The government of President Hassan Rouhani wants to unblock the social media website Twitter.
Without providing details, Mohammad Javad Azari Jahromi, Minister for Telecommunications, said February 25 that the government had sent the High Council for Cyberspace a proposal for allowing public access to Twitter.
The council, which consists of the president, the speaker of the parliament, the head of the judiciary, the commander of the Islamic Revolutionary Guard Corps (IRGC), and several others who are all appointed by the Supreme Leader, is in charge of deciding about major policies regarding the Internet, including whether or not to block websites.
Jahromi had spoken out against the blocking of social media websites even before joining Rouhani’s government, saying that access should be allowed to all social media sites unless they violate the “cultural principles” of the Islamic Republic, which he said was not the case with Twitter.
Though Twitter and other social media cites are blocked in the country, Iranians are adept at using anti-filtering software to circumvent the blockages and access sites like Twitter, which is very popular among Iranians. Some Iranian politicians and officials even like to Tweet.
Prior to being blocked in 2009 following the failed Green Revolution, Twitter was among the five most popular websites in the country. In the summer of 2009, the platform was used widely by the Green Movement and those protesting the controversial re-election of President Mahmoud Ahmadinejad.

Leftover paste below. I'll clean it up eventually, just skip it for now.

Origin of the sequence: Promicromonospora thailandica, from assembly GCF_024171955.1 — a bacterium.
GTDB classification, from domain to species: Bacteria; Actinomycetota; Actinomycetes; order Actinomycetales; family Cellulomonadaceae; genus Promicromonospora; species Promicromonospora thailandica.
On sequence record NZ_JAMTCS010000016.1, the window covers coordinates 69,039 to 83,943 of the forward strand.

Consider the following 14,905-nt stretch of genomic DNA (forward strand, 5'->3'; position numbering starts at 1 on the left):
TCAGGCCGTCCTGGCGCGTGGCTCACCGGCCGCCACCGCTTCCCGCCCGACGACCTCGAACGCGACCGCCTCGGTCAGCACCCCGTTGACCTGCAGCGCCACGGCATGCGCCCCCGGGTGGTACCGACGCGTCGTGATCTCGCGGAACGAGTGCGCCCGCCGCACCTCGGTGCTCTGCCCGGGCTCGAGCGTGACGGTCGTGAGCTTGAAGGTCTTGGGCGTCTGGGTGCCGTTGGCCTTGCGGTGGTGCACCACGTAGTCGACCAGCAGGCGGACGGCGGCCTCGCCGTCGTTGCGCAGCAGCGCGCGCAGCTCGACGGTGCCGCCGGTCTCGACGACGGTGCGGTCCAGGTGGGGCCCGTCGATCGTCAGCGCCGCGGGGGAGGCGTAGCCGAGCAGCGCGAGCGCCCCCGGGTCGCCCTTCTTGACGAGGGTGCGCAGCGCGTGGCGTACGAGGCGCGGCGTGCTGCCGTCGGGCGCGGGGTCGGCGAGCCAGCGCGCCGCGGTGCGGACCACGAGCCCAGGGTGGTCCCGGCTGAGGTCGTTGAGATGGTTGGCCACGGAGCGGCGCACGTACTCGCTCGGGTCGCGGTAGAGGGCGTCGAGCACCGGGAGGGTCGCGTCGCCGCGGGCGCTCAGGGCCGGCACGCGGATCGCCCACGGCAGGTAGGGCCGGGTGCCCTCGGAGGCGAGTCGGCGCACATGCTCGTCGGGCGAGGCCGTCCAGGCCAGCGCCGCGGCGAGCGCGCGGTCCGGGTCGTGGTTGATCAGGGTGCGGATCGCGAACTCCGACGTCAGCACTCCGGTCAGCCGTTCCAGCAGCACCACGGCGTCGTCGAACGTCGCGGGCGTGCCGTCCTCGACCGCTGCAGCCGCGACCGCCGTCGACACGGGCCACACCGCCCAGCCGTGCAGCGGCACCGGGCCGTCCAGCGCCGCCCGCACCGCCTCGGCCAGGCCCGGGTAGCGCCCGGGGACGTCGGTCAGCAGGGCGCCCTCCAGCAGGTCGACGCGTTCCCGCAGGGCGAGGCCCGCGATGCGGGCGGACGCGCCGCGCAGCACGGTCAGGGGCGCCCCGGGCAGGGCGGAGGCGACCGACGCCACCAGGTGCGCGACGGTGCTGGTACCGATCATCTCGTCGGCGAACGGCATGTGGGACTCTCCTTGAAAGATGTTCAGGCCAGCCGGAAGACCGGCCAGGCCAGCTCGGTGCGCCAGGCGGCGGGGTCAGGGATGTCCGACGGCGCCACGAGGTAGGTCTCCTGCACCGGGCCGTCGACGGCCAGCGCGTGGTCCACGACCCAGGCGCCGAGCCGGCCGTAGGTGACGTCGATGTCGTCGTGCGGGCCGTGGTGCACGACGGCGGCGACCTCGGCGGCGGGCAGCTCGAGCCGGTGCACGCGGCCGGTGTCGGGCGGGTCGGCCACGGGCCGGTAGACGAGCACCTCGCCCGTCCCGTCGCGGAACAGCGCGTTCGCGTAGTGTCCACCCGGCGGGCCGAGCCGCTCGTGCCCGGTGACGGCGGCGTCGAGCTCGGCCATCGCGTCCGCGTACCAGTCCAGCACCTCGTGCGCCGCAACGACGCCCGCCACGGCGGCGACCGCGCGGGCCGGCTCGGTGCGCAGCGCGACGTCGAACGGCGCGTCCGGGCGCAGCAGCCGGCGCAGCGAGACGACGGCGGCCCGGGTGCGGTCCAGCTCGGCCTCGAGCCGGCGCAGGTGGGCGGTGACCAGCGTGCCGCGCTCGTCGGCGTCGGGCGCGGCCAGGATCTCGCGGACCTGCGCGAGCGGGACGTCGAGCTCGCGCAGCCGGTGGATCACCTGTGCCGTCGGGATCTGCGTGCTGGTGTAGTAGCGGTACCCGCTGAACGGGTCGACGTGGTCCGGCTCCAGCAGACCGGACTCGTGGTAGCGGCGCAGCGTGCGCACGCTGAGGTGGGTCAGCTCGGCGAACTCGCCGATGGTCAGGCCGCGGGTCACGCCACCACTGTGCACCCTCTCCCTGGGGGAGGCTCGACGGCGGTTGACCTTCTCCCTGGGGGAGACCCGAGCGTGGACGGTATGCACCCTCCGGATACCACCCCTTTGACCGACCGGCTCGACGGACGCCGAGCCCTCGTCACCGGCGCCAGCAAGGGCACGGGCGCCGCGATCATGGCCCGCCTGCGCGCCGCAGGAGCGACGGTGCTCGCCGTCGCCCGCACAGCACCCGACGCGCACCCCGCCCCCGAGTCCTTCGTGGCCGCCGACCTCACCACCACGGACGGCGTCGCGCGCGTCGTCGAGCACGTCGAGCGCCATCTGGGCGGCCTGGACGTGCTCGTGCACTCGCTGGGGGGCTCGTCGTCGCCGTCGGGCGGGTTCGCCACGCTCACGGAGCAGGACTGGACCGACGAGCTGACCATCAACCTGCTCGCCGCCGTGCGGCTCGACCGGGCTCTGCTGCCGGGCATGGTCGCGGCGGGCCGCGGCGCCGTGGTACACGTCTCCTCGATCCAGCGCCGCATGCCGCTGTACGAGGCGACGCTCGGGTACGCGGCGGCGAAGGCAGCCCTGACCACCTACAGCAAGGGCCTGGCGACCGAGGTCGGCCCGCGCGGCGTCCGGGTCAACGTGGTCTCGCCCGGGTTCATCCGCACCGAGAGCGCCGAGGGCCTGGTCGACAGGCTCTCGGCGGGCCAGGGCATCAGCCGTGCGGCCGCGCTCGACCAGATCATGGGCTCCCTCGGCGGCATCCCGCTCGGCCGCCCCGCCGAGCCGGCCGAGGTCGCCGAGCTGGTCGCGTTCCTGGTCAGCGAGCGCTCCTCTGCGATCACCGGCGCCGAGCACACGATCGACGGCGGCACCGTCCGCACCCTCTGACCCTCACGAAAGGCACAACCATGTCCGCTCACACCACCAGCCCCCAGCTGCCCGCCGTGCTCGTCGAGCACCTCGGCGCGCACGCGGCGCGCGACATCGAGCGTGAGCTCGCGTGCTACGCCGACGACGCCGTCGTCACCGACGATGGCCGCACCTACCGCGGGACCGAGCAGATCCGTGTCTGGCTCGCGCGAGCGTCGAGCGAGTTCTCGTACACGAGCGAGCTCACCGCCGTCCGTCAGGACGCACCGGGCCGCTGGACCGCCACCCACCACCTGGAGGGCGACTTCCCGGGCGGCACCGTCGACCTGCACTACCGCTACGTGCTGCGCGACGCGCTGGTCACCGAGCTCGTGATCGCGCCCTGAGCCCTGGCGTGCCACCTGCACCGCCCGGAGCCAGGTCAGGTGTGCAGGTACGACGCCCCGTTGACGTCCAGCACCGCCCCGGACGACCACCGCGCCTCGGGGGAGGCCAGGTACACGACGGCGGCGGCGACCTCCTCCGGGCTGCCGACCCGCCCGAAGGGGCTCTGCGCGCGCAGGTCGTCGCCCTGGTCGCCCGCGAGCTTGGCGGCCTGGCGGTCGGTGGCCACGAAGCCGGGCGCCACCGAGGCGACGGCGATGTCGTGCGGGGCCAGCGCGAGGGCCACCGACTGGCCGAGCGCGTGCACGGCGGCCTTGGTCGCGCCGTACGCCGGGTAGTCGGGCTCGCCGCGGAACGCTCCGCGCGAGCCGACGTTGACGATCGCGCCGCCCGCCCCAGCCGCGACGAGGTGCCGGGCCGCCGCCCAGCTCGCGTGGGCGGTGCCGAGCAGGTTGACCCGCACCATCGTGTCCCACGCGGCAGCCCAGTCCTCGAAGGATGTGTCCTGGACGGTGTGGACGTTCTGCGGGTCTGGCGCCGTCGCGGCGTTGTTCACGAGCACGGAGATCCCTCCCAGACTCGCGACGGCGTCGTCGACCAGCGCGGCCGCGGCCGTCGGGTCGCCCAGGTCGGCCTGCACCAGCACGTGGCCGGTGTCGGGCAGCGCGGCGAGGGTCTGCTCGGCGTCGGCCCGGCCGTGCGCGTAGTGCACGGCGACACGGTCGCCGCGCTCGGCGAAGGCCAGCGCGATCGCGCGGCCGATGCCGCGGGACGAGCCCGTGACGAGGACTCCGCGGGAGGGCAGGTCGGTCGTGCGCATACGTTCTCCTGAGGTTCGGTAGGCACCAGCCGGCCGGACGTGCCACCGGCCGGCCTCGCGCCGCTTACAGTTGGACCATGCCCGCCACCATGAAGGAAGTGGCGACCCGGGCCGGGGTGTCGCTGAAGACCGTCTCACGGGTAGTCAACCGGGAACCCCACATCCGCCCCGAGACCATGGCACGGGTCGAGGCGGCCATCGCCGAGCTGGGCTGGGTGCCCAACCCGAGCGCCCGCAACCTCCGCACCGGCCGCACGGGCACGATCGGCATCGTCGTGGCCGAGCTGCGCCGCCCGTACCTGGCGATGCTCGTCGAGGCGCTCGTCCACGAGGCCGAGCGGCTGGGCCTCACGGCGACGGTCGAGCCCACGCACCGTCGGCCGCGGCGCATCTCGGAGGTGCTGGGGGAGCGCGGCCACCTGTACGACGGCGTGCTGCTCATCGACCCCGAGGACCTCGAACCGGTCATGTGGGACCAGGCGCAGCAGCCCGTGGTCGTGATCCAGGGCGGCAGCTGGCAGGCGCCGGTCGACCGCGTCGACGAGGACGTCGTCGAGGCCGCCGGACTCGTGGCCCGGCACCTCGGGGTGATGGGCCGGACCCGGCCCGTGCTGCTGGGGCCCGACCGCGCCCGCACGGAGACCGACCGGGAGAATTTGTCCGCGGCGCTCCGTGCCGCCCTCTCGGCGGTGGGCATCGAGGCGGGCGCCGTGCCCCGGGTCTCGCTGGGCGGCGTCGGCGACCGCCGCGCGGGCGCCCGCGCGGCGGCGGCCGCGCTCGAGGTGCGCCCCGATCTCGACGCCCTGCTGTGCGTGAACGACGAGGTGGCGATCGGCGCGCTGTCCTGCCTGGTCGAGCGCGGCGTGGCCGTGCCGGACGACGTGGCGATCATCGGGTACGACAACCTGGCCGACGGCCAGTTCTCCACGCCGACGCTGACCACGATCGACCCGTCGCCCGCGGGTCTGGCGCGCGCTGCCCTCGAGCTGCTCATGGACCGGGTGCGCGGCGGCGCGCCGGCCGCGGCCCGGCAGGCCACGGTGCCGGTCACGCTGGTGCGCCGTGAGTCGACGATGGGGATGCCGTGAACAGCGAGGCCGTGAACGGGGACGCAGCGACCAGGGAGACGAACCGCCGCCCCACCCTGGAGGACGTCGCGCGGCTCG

In their Tweets, Iranian users questioned the election results, criticized the regime’s brutality in suppressing the protestors, published photos and videos of demonstrations and clashes with the police and security forces, and mobilized people for more rallies. The government reacted to that development by blocking Twitter and other social media sites.
However, an official poll published in December 2015 showed that 2.8 percent of Iranians (more than 2 million) were still using Twitter despite the blockage.
The platform is especially popular among Iranian journalists and social and political activists. Twitter becomes the go-to for news and information for the Iranian public whenever anti-regime protests break out and are ignored or misrepresented by state media, which is the main reason the High Council for Cyberspace has still not lifted the block despite repeated requests from Rouhani’s government over the past few years.
Conservatives and security officials describe the site as a weapon for terrorists. In July 2017, Kamal Hadianfar, the head of Iran’s cyber police, the “FATTA,” described Twitter and Telegram as “major telecommunication tools in the hand of terrorist groups,” and supported their continued blocking.
“I told the Twitter manager in a conference in Spain that currently 750,000 people support ISIS around the world and are ISIS terrorist agents, and all their activities take place in Twitter,” Hadianfar told the ISNA News Agency.
The judiciary reiterated in August 2017 that accessing blocked social media websites like Twitter is a crime and violators will be punished. Of course, it goes without saying that the punishment does not apply to regime officials, only to ordinary citizens, journalists, and activists.